• Engels A. Hijmans B S. Cerliani L. Bangert M. Nanetti L. Keller P E. Keysers C. Inter-individual differences in audio-motor learning of piano melodies and white matter fiber tract architecture. Human Brain Mapping 31 July 2013 [Epub ahead of print].
    Humans vary substantially in their ability to learn new motor skills. Here, we examined inter-individual differences in learning to play the piano, with the goal of identifying relations to structural properties of white matter fiber tracts relevant to audio-motor learning. Non-musicians (n = 18) learned to perform three short melodies on a piano keyboard in a pure audio-motor training condition (vision of their own fingers was occluded). Initial learning times ranged from 17 to 120 min (mean ± SD: 62 ± 29 min). Diffusion-weighted magnetic resonance imaging was used to derive the fractional anisotropy (FA), an index of white matter microstructural arrangement. A correlation analysis revealed that higher FA values were associated with faster learning of piano melodies. These effects were observed in the bilateral corticospinal tracts, bundles of axons relevant for the execution of voluntary movements, and the right superior longitudinal fasciculus, a tract important for audio-motor transformations. These results suggest that the speed with which novel complex audio-motor skills can be acquired may be determined by variability in structural properties of white matter fiber tracts connecting brain areas functionally relevant for audio-motor learning.
  • Meffert H. Gazzola V. den Boer J A. Bartels A A J. Keysers C. Reduced spontaneous but relatively normal deliberate vicarious representations in psychopathy. Brain 2013 136(8) 2550-2562.
    Psychopathy is a personality disorder associated with a profound lack of empathy. Neuroscientists have associated empathy and its interindividual variation with how strongly participants activate brain regions involved in their own actions, emotions and sensations while viewing those of others. Here we compared brain activity of 18 psychopathic offenders with 26 control subjects while viewing video clips of emotional hand interactions and while experiencing similar interactions. Brain regions involved in experiencing these interactions were not spontaneously activated as strongly in the patient group while viewing the video clips. However, this group difference was markedly reduced when we specifically instructed participants to feel with the actors in the videos. Our results suggest that psychopathy is not a simple incapacity for vicarious activations but rather reduced spontaneous vicarious activations co-existing with relatively normal deliberate counterparts.
  • Di Martino A. Yan CG. Li Q. Denio E. Castellanos FX. Alaerts K. Anderson JS. Assaf M. Bookheimer SY. Dapretto M. Deen B. Delmonte S. Dinstein I. Ertl-Wagner B. Fair DA. Gallagher L. Kennedy DP. Keown CL. Keysers C. Lainhart JE. Lord C. Luna B. Menon V. Minshew NJ. Monk CS. Mueller S. Müller RA. Nebel MB. Nigg JT. O'Hearn K. Pelphrey KA. Peltier SJ. Rudie JD. Sunaert S. Thioux M. Tyszka JM. Uddin LQ. Verhoeven JS. Wenderoth N. Wiggins JL. Mostofsky SH. Milham MP. The autism brain imaging data exchange: towards a large-scale evaluation of the intrinsic brain architecture in autism. Molecular Psychiatry. 18 June, 2013 [epub ahead of print].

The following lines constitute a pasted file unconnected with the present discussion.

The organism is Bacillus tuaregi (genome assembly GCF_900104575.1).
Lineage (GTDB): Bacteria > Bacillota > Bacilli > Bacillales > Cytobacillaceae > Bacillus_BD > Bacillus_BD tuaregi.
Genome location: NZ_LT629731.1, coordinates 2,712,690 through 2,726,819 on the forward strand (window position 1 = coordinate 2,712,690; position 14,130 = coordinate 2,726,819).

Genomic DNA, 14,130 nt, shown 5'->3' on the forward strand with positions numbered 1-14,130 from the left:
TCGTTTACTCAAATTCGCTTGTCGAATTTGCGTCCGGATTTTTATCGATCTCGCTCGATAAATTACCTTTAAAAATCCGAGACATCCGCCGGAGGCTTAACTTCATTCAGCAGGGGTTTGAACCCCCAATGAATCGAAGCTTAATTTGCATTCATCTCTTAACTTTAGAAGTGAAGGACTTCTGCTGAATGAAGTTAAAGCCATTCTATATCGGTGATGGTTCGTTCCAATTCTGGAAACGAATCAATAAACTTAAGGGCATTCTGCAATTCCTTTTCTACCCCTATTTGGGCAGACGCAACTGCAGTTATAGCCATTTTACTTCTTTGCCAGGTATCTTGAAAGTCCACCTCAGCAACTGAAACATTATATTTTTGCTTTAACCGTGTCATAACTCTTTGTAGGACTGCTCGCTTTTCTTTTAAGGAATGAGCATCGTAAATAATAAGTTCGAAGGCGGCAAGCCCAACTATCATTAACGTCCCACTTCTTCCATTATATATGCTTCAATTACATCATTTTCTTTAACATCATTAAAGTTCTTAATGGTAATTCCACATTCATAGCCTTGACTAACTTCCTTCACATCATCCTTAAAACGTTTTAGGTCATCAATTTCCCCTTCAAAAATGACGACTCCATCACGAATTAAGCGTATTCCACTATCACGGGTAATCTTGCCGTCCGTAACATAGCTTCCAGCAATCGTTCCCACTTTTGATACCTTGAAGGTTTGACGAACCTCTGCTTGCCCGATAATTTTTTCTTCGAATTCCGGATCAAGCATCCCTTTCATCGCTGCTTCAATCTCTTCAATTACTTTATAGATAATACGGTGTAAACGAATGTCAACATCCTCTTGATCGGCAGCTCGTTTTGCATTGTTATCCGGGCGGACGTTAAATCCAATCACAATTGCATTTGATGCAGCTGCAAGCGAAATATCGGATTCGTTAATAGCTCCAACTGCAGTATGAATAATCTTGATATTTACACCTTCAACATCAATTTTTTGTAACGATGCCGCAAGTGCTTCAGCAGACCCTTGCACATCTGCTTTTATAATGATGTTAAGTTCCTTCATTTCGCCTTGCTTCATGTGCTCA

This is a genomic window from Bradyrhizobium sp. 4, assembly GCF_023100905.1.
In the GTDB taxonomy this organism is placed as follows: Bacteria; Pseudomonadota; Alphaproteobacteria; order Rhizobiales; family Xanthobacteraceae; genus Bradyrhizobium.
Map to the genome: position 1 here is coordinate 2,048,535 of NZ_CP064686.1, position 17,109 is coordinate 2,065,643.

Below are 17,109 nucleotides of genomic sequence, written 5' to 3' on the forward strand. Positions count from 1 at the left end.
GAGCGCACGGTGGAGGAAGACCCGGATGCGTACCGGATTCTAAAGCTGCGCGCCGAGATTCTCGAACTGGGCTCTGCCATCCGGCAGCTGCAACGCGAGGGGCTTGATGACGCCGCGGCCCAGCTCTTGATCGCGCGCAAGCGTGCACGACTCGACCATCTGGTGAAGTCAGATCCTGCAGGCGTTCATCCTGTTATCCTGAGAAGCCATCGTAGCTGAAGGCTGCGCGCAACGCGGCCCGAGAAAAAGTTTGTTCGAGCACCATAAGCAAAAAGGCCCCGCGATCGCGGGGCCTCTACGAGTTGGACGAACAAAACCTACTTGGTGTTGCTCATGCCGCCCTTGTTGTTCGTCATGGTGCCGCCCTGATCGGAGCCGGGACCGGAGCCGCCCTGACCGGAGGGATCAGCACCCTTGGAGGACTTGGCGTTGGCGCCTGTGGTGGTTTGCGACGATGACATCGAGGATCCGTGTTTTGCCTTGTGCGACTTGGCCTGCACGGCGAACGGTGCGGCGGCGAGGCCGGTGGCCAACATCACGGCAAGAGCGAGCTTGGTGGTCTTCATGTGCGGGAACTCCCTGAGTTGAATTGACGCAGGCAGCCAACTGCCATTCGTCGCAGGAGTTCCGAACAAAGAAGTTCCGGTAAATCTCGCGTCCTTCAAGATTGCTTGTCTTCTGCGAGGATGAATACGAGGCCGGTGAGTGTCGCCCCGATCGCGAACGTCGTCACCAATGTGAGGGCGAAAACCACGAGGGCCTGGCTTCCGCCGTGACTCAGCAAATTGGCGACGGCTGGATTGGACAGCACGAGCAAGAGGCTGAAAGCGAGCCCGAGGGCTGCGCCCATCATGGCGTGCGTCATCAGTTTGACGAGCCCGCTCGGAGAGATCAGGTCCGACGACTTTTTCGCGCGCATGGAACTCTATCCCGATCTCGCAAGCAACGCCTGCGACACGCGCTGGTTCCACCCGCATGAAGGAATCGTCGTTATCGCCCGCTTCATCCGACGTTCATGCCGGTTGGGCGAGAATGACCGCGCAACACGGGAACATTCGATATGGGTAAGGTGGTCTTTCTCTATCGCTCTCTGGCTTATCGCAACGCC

Autism spectrum disorders (ASDs) represent a formidable challenge for psychiatry and neuroscience because of their high prevalence, lifelong nature, complexity and substantial heterogeneity. Facing these obstacles requires large-scale multidisciplinary efforts. Although the field of genetics has pioneered data sharing for these reasons, neuroimaging had not kept pace. In response, we introduce the Autism Brain Imaging Data Exchange (ABIDE)-a grassroots consortium aggregating and openly sharing 1112 existing resting-state functional magnetic resonance imaging (R-fMRI) data sets with corresponding structural MRI and phenotypic information from 539 individuals with ASDs and 573 age-matched typical controls (TCs; 7-64 years) ( Here, we present this resource and demonstrate its suitability for advancing knowledge of ASD neurobiology based on analyses of 360 male subjects with ASDs and 403 male age-matched TCs. We focused on whole-brain intrinsic functional connectivity and also survey a range of voxel-wise measures of intrinsic functional brain architecture. Whole-brain analyses reconciled seemingly disparate themes of both hypo- and hyperconnectivity in the ASD literature; both were detected, although hypoconnectivity dominated, particularly for corticocortical and interhemispheric functional connectivity. Exploratory analyses using an array of regional metrics of intrinsic brain function converged on common loci of dysfunction in ASDs (mid- and posterior insula and posterior cingulate cortex), and highlighted less commonly explored regions such as the thalamus. The survey of the ABIDE R-fMRI data sets provides unprecedented demonstrations of both replication and novel discovery. By pooling multiple international data sets, ABIDE is expected to accelerate the pace of discovery setting the stage for the next generation of ASD studies.